Observers who think that Heineken Cup rugby pre-empts the Six Nations also seem to be ignoring the often substantial role that contingency plays in rugby. With a change in the wind here or a different call by a referee there, an entirely different group of teams might have qualified for the last eight. In both rounds 1 and 2, final-play drop goals by Munster’s Ronan O’Gara brought the men from Limerick victory; clearly neither match was a foregone conclusion and without those victories Munster may not have qualified at all, let alone secured the top seed spot. In November, Edinburgh edged Racing Metro 48-47 in a thrilling game that evidently could have gone either way; a week earlier Glasgow had claimed a victory over Bath with a fortuitous last minute try. Of course the very nature of professional sport comes down to fine margins and although teams with more class tend to succeed in the long run, there are indisputably times when luck is needed on top of merit to secure a win. In a tournament where each team is afforded just six games to secure a quarter-final spot, there are English, Welsh and French clubs who might all argue that, but for a little misfortune, they could and should have qualified.
The simple fact is that for all of the passion and talent on display in the Heineken Cup, international and club rugby in Europe remain two very different phenomena. The lack of both ‘home’ and ‘away’ ties in the international arena can skew results at times (no Six Nations side can any longer feel safe when playing away, even in Rome) and the bonus point system, which brings an added level of nuance to the club tournament, is not present in the international championship. The difference in pressure between playing for club and country is even bigger than the difference in scale and much will come down to how well players with little international experience deal with such pressure.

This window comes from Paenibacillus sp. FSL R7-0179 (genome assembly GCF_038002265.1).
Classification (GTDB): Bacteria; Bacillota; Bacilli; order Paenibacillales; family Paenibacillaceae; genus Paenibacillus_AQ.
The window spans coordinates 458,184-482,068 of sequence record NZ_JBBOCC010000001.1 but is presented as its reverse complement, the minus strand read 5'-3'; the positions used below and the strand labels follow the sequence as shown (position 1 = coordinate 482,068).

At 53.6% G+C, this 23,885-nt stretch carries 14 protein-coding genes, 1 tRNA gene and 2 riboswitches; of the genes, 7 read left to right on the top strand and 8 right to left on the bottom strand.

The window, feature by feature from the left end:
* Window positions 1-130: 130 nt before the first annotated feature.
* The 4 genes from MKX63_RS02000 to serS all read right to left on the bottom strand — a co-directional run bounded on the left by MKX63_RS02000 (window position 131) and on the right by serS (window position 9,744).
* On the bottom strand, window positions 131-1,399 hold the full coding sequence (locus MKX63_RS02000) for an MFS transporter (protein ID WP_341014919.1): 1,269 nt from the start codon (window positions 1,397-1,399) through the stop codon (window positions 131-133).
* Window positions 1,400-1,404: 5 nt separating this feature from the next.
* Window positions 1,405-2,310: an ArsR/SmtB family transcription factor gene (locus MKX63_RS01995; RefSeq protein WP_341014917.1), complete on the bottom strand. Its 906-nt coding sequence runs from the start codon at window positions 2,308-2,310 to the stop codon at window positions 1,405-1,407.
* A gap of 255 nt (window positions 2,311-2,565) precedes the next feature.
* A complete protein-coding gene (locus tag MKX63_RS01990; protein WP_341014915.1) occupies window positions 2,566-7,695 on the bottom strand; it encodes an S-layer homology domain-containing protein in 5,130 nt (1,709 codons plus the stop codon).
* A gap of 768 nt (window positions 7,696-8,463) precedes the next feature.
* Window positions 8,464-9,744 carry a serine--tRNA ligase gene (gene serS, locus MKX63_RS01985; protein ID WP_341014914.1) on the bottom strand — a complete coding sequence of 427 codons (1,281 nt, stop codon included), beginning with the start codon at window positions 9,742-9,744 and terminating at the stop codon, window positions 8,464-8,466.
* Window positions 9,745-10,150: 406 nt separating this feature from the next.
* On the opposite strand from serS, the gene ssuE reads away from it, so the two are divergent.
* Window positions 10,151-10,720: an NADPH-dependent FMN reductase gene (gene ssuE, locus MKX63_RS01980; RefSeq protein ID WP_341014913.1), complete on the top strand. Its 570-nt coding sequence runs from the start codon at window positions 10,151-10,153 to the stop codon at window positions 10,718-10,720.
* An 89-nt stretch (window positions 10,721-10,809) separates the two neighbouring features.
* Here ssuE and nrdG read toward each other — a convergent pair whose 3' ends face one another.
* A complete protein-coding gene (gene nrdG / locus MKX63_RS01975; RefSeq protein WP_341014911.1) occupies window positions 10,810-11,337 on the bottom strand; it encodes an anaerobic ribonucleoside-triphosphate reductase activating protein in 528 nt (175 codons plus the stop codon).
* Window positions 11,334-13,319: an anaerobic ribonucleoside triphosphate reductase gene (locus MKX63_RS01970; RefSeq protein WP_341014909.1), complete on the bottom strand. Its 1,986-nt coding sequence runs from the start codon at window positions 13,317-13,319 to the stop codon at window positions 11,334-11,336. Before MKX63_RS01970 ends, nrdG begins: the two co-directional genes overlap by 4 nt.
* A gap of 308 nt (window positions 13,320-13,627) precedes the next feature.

Don’t get me wrong – a fruitful Heineken Cup campaign can put a country in good stead for the Six Nations, but nothing more; my point is simply that success in the former is neither a pre-requisite nor a guarantee of success in the latter. Ireland’s provinces have been playing well and French clubs have shown touches of brilliance in Europe this season but crucially, transferring club success to international dominance is not an exact science. The man who confidently predicts a Six Nations champion before the tournament has begun is a braver one than I. The impending championship, thanks to a host of new international players (at the dawn of a new World Cup cycle) as well as three new coaching setups, is even more difficult than normal to predict. So, when February 4 rolls around, count on nothing, expect anything and enjoy the spectacle that the 2012 Six Nations promises to be.